# Is there an algorithm to decide if a word is in a finitely generated subgroup of a free group?

Let $$S$$ be a finite set and $$F$$ is the free group on that set. Is there an algorithm which takes as input a sequence of $$w,w_1,\ldots,w_k\in F$$ and decides whether $$w\in \langle w_1,\ldots,w_k\rangle$$?

This question keeps appearing in some of my work. My intuition is that this has been solved somewhere. It seems very related to the Nielsen-Schreier theorem and, to my understanding, Nielsen's proof of this theorem gave an algorithm for finding a free generating set for any finitely generated subgroup of a free group - which is very closely related to this problem. I also have found various literature referring to this as a "generalized word problem" and various undecidability results relating to the problem in general - but, even though nothing suggests that this is undecidable for a free group, I've not come across any algorithm for deciding it.

• If you can decide this then you can decide whether $F/\langle w_1,...,w_k\rangle$ is trivial, just check for each $w$ being an element of $S$, right? Thus it's undecideable... – Dima Pasechnik Dec 30 '18 at 4:21
• @DimaPasechnik: What you write down is not a group since the subgroup you are trying to take the quotient by is not normal. – Andy Putman Dec 30 '18 at 4:23
• oops, right. sorry for noise. – Dima Pasechnik Dec 30 '18 at 4:27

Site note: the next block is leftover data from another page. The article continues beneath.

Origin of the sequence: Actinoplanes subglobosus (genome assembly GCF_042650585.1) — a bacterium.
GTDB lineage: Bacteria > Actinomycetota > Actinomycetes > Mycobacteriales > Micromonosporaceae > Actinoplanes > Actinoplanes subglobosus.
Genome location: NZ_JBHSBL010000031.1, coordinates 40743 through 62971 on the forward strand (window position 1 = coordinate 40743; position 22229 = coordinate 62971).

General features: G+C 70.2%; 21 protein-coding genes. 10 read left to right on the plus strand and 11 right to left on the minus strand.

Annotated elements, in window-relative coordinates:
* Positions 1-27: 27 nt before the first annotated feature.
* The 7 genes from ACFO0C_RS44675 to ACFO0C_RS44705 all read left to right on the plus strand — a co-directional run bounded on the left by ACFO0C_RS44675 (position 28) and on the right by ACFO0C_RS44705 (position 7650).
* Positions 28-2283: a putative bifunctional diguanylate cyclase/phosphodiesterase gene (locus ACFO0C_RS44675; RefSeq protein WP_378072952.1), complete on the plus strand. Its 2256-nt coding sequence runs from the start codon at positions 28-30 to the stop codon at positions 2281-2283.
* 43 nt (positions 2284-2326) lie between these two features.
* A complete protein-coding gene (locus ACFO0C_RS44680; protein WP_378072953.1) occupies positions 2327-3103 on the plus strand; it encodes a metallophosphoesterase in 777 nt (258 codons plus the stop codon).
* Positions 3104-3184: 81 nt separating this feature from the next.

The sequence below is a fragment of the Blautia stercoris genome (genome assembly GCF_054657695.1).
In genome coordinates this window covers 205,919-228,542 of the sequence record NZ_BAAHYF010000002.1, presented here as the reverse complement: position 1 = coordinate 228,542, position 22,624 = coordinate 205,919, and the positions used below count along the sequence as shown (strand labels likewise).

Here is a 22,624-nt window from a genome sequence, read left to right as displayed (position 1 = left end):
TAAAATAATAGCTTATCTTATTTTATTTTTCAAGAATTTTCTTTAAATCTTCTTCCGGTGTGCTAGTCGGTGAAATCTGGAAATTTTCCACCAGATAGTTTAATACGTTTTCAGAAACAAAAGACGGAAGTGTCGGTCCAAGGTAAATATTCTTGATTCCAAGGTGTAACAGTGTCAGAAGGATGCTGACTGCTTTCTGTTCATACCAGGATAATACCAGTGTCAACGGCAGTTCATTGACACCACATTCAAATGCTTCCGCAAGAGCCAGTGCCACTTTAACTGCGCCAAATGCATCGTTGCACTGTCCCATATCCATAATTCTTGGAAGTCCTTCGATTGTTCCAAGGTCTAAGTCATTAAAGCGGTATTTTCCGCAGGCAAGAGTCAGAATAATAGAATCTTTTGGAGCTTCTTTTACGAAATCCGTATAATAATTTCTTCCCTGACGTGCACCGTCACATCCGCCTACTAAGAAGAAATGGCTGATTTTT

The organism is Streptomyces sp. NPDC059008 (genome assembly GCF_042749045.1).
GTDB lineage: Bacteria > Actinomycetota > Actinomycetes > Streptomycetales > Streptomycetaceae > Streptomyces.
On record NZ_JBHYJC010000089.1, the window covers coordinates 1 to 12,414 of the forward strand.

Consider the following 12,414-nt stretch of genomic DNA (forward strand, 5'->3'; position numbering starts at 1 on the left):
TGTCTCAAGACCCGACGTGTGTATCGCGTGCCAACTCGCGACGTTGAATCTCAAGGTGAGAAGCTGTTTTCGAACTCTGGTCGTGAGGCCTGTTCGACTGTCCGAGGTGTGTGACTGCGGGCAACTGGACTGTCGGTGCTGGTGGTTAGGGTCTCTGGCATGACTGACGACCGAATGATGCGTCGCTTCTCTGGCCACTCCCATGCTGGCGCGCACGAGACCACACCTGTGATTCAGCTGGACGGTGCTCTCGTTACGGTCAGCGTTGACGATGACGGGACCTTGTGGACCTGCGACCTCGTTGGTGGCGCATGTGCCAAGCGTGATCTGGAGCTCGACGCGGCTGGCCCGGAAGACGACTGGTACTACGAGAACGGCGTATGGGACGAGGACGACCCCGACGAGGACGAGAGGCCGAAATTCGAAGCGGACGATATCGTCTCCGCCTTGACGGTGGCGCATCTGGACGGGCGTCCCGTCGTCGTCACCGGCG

• This is known as "solvable uniform (subgroup) membership problem". – YCor Dec 30 '18 at 5:31
• I saw this in the hot questions list and went, "Huh! We worked on something similar at Hampshire but didn't get far.". Lo and behold :D – TreFox Dec 30 '18 at 16:06

## 1 Answer

Let $$T$$ be a finite subset of the free group on a set $$S$$. Nielsen's original proof (described nicely in the beginning of Lyndon and Schupp's book) gives an algorithmic process to find a free generating set $$T'$$ for the subgroup generated by $$T$$ with the following very nice property: for a word $$u$$ in $$T'$$, the $$T'$$-length $$|u|_{T'}$$ of $$u$$ is at least the $$S$$-length $$|u|_S$$ of $$u$$. To recognize if a word $$w$$ in $$S$$ lies in the subgroup generated by $$T$$, it is thus enough to check whether it equals any of the finitely many words of length at most $$|w|_S$$ in $$T'$$.

But of course there are much faster and better ways to do this. The nicest algorithm (which runs very fast) is based on Stallings folding and can be found in

Stallings, John R. Topology of finite graphs. Invent. Math. 71 (1983), no. 3, 551–565.

I don't have the paper handy right now, so I'm not sure if the algorithm is made explicit in it, but if you understand this paper then it should be clear how to do what you want.

• In fact the algorithm can be thought of as a special case of Todd-Coxeter coset enumeration. – Derek Holt Dec 30 '18 at 10:51
• @DerekHolt: Conversely, having "grown up" with Stallings' algorithm, I've never needed to learn the Todd--Coxeter algorithm explicilty, since you can recover it in any group by pulling back to a free group. But I guess Todd--Coxeter comes with no guarantees that it will successfully distinguish cosets in general. – HJRW Dec 30 '18 at 15:11
• Yes, in general if two cosets are equal, then Todd-Coxeter will eventually establish their equality, but you cannot predict how long it will take (which is inevitable since the question is undecidable). But for free groups, where there are no relations, there is a bound on the total time. – Derek Holt Dec 30 '18 at 20:36
• The algorithm is made pretty explicit there. – Benjamin Steinberg Dec 30 '18 at 21:44